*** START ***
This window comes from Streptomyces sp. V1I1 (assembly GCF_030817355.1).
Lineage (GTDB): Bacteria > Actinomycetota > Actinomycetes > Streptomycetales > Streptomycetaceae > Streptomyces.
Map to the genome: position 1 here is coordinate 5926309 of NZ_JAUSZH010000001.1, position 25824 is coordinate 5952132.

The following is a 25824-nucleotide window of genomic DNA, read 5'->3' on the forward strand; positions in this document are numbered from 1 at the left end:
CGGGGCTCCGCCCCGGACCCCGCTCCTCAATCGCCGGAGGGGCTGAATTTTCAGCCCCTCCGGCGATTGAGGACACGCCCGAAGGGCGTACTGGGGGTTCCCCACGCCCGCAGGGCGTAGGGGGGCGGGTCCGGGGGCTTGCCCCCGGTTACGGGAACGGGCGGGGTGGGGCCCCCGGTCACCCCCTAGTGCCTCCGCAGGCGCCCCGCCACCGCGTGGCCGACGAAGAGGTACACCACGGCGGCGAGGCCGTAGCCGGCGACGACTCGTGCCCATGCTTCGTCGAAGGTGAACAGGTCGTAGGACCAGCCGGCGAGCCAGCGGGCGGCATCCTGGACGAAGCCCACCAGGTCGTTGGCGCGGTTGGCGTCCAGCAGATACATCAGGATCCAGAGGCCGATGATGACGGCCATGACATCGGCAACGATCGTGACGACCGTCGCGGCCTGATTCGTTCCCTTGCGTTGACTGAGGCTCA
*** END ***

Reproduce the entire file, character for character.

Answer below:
This window comes from Streptomyces sp. V1I1 (assembly GCF_030817355.1).
Lineage (GTDB): Bacteria > Actinomycetota > Actinomycetes > Streptomycetales > Streptomycetaceae > Streptomyces.
Map to the genome: position 1 here is coordinate 5926309 of NZ_JAUSZH010000001.1, position 25824 is coordinate 5952132.

The following is a 25824-nucleotide window of genomic DNA, read 5'->3' on the forward strand; positions in this document are numbered from 1 at the left end:
CGGGGCTCCGCCCCGGACCCCGCTCCTCAATCGCCGGAGGGGCTGAATTTTCAGCCCCTCCGGCGATTGAGGACACGCCCGAAGGGCGTACTGGGGGTTCCCCACGCCCGCAGGGCGTAGGGGGGCGGGTCCGGGGGCTTGCCCCCGGTTACGGGAACGGGCGGGGTGGGGCCCCCGGTCACCCCCTAGTGCCTCCGCAGGCGCCCCGCCACCGCGTGGCCGACGAAGAGGTACACCACGGCGGCGAGGCCGTAGCCGGCGACGACTCGTGCCCATGCTTCGTCGAAGGTGAACAGGTCGTAGGACCAGCCGGCGAGCCAGCGGGCGGCATCCTGGACGAAGCCCACCAGGTCGTTGGCGCGGTTGGCGTCCAGCAGATACATCAGGATCCAGAGGCCGATGATGACGGCCATGACATCGGCAACGATCGTGACGACCGTCGCGGCCTGATTCGTTCCCTTGCGTTGACTGAGGCTCA